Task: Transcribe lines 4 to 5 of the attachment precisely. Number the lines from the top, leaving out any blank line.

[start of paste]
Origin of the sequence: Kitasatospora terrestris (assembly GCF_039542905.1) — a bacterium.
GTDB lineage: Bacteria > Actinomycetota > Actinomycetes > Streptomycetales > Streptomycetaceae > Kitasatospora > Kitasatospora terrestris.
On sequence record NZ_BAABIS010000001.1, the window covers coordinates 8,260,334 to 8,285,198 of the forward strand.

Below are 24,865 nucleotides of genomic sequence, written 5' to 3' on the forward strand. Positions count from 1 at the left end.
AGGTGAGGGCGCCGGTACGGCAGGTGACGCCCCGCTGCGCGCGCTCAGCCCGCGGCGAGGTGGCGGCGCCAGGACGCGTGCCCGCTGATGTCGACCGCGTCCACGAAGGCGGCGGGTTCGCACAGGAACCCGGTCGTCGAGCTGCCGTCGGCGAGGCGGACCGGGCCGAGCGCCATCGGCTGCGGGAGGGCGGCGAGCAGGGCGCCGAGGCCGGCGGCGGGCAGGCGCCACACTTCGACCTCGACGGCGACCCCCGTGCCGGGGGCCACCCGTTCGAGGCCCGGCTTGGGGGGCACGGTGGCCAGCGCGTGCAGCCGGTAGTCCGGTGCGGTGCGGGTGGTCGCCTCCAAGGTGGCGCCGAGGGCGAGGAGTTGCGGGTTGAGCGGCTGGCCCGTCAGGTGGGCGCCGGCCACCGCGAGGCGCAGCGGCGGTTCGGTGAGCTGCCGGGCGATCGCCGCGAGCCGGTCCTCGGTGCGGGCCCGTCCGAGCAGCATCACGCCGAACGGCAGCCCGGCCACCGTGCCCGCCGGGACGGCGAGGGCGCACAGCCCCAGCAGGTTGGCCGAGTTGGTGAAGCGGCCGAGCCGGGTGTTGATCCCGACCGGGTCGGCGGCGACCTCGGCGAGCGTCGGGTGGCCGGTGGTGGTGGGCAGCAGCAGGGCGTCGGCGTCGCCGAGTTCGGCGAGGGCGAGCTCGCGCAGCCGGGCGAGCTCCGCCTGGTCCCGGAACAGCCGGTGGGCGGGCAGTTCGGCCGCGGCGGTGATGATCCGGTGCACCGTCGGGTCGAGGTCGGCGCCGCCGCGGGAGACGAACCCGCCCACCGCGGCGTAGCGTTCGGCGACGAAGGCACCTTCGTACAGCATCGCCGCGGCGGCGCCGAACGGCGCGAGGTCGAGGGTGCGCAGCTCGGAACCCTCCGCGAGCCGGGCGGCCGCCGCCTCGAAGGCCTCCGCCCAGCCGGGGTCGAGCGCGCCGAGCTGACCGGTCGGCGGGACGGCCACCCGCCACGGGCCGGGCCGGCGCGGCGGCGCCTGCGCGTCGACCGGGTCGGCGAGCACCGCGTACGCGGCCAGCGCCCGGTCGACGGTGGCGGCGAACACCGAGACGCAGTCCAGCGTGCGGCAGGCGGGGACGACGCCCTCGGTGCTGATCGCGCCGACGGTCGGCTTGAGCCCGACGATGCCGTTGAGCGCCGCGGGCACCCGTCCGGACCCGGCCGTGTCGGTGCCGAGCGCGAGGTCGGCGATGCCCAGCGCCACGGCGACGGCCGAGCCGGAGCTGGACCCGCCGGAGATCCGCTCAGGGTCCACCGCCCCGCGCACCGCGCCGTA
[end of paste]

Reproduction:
Below are 24,865 nucleotides of genomic sequence, written 5' to 3' on the forward strand. Positions count from 1 at the left end.
AGGTGAGGGCGCCGGTACGGCAGGTGACGCCCCGCTGCGCGCGCTCAGCCCGCGGCGAGGTGGCGGCGCCAGGACGCGTGCCCGCTGATGTCGACCGCGTCCACGAAGGCGGCGGGTTCGCACAGGAACCCGGTCGTCGAGCTGCCGTCGGCGAGGCGGACCGGGCCGAGCGCCATCGGCTGCGGGAGGGCGGCGAGCAGGGCGCCGAGGCCGGCGGCGGGCAGGCGCCACACTTCGACCTCGACGGCGACCCCCGTGCCGGGGGCCACCCGTTCGAGGCCCGGCTTGGGGGGCACGGTGGCCAGCGCGTGCAGCCGGTAGTCCGGTGCGGTGCGGGTGGTCGCCTCCAAGGTGGCGCCGAGGGCGAGGAGTTGCGGGTTGAGCGGCTGGCCCGTCAGGTGGGCGCCGGCCACCGCGAGGCGCAGCGGCGGTTCGGTGAGCTGCCGGGCGATCGCCGCGAGCCGGTCCTCGGTGCGGGCCCGTCCGAGCAGCATCACGCCGAACGGCAGCCCGGCCACCGTGCCCGCCGGGACGGCGAGGGCGCACAGCCCCAGCAGGTTGGCCGAGTTGGTGAAGCGGCCGAGCCGGGTGTTGATCCCGACCGGGTCGGCGGCGACCTCGGCGAGCGTCGGGTGGCCGGTGGTGGTGGGCAGCAGCAGGGCGTCGGCGTCGCCGAGTTCGGCGAGGGCGAGCTCGCGCAGCCGGGCGAGCTCCGCCTGGTCCCGGAACAGCCGGTGGGCGGGCAGTTCGGCCGCGGCGGTGATGATCCGGTGCACCGTCGGGTCGAGGTCGGCGCCGCCGCGGGAGACGAACCCGCCCACCGCGGCGTAGCGTTCGGCGACGAAGGCACCTTCGTACAGCATCGCCGCGGCGGCGCCGAACGGCGCGAGGTCGAGGGTGCGCAGCTCGGAACCCTCCGCGAGCCGGGCGGCCGCCGCCTCGAAGGCCTCCGCCCAGCCGGGGTCGAGCGCGCCGAGCTGACCGGTCGGCGGGACGGCCACCCGCCACGGGCCGGGCCGGCGCGGCGGCGCCTGCGCGTCGACCGGGTCGGCGAGCACCGCGTACGCGGCCAGCGCCCGGTCGACGGTGGCGGCGAACACCGAGACGCAGTCCAGCGTGCGGCAGGCGGGGACGACGCCCTCGGTGCTGATCGCGCCGACGGTCGGCTTGAGCCCGACGATGCCGTTGAGCGCCGCGGGCACCCGTCCGGACCCGGCCGTGTCGGTGCCGAGCGCGAGGTCGGCGATGCCCAGCGCCACGGCGACGGCCGAGCCGGAGCTGGACCCGCCGGAGATCCGCTCAGGGTCCACCGCCCCGCGCACCGCGCCGTA